Articles | Volume 17, issue 12
Hydrol. Earth Syst. Sci., 17, 4831–4850, 2013
https://doi.org/10.5194/hess-17-4831-2013
Hydrol. Earth Syst. Sci., 17, 4831–4850, 2013
https://doi.org/10.5194/hess-17-4831-2013

Research article 05 Dec 2013

Research article | 05 Dec 2013

Bridging the gap between GLUE and formal statistical approaches: approximate Bayesian computation

M. Sadegh1 and J. A. Vrugt1,2,3 M. Sadegh and J. A. Vrugt
  • 1Department of Civil and Environmental Engineering, University of California, Irvine, 4130 Engineering Gateway, Irvine, CA 92697-2175, USA
  • 2Department of Earth System Science, University of California Irvine, Irvine, USA
  • 3Institute for Biodiversity and Ecosystem Dynamics, University of Amsterdam, Amsterdam, the Netherlands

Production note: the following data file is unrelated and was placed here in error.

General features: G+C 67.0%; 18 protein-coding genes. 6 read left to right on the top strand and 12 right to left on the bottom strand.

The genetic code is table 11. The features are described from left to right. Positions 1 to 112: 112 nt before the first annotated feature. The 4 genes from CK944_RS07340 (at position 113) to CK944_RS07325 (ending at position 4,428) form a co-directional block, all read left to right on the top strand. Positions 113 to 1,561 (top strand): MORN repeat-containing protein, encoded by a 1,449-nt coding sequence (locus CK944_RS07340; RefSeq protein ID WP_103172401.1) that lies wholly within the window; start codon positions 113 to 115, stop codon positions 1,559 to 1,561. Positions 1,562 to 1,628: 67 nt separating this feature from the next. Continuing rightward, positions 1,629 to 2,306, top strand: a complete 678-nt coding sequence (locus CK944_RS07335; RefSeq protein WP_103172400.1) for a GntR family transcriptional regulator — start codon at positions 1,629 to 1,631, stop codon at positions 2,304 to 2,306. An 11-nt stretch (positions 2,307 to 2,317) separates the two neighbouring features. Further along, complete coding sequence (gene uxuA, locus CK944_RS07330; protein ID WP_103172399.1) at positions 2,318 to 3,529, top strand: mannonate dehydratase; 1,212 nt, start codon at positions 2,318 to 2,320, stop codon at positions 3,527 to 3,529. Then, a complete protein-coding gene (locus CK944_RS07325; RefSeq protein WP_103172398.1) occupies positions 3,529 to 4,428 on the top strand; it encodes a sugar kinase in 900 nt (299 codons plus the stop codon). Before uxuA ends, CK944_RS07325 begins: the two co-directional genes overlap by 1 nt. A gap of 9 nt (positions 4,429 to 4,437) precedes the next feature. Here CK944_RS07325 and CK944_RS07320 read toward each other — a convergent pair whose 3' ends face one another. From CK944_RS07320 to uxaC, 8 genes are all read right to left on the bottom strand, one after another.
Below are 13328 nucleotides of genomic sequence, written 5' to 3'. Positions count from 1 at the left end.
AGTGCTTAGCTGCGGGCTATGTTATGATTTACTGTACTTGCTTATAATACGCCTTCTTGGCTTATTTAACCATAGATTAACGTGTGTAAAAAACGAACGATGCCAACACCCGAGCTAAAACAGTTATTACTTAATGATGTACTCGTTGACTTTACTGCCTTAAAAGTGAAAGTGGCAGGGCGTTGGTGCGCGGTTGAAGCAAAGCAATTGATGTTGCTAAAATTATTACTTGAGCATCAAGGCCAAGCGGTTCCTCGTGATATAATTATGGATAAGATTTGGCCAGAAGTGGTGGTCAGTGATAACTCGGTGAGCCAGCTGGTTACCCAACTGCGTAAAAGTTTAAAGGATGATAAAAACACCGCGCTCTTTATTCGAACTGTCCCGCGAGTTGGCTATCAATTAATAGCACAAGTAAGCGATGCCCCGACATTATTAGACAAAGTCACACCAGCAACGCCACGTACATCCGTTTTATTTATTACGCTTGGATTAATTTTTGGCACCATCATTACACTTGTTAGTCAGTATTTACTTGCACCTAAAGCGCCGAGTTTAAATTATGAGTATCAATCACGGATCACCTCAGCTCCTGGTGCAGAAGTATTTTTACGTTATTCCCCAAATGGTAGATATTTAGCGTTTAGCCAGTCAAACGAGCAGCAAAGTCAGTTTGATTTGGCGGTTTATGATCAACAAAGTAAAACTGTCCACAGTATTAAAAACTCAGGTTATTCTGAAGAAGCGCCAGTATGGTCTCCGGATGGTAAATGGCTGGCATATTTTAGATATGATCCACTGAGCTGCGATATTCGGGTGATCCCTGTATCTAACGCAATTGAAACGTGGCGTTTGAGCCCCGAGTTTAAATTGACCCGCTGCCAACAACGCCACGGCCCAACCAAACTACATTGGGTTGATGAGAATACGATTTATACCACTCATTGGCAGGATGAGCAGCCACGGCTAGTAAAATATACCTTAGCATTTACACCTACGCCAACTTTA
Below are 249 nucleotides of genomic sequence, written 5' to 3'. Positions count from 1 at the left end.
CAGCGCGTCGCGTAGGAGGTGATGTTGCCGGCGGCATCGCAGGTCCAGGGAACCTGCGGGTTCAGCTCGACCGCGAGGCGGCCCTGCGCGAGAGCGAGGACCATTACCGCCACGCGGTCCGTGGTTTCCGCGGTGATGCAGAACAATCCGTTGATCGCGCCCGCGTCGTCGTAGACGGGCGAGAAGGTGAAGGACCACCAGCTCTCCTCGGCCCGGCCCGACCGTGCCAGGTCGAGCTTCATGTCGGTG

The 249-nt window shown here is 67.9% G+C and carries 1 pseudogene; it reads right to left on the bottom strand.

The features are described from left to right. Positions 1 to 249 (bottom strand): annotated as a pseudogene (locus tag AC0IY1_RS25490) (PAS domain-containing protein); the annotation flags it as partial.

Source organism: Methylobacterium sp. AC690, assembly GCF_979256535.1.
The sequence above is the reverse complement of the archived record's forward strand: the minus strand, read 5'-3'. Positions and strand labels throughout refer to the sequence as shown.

Abstract. In recent years, a strong debate has emerged in the hydrologic literature regarding how to properly treat nontraditional error residual distributions and quantify parameter and predictive uncertainty. Particularly, there is strong disagreement whether such uncertainty framework should have its roots within a proper statistical (Bayesian) context using Markov chain Monte Carlo (MCMC) simulation techniques, or whether such a framework should be based on a quite different philosophy and implement informal likelihood functions and simplistic search methods to summarize parameter and predictive distributions. This paper is a follow-up of our previous work published in Vrugt and Sadegh (2013) and demonstrates that approximate Bayesian computation (ABC) bridges the gap between formal and informal statistical model–data fitting approaches. The ABC methodology has recently emerged in the fields of biology and population genetics and relaxes the need for an explicit likelihood function in favor of one or multiple different summary statistics that measure the distance of each model simulation to the data. This paper further studies the theoretical and numerical equivalence of formal and informal Bayesian approaches using discharge and forcing data from different watersheds in the United States, in particular generalized likelihood uncertainty estimation (GLUE). We demonstrate that the limits of acceptability approach of GLUE is a special variant of ABC if each discharge observation of the calibration data set is used as a summary diagnostic.

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